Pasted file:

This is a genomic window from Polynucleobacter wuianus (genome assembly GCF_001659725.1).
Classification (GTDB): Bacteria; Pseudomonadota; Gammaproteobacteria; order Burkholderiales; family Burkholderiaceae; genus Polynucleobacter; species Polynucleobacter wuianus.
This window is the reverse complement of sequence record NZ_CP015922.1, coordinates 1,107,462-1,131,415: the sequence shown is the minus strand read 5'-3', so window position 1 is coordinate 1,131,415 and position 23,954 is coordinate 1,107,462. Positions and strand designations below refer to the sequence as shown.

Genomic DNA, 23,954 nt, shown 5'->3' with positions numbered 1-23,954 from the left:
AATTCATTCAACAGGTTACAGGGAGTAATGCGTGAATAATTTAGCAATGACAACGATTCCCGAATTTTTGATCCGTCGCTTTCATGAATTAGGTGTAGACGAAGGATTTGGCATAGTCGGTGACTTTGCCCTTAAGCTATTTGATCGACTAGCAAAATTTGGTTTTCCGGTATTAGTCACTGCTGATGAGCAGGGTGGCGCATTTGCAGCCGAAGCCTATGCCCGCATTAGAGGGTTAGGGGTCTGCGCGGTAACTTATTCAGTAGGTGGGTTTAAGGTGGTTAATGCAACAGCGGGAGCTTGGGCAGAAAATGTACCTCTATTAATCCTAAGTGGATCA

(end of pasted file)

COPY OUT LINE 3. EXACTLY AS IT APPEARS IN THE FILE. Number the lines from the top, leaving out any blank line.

This window is the reverse complement of sequence record NZ_CP015922.1, coordinates 1,107,462-1,131,415: the sequence shown is the minus strand read 5'-3', so window position 1 is coordinate 1,131,415 and position 23,954 is coordinate 1,107,462. Positions and strand designations below refer to the sequence as shown.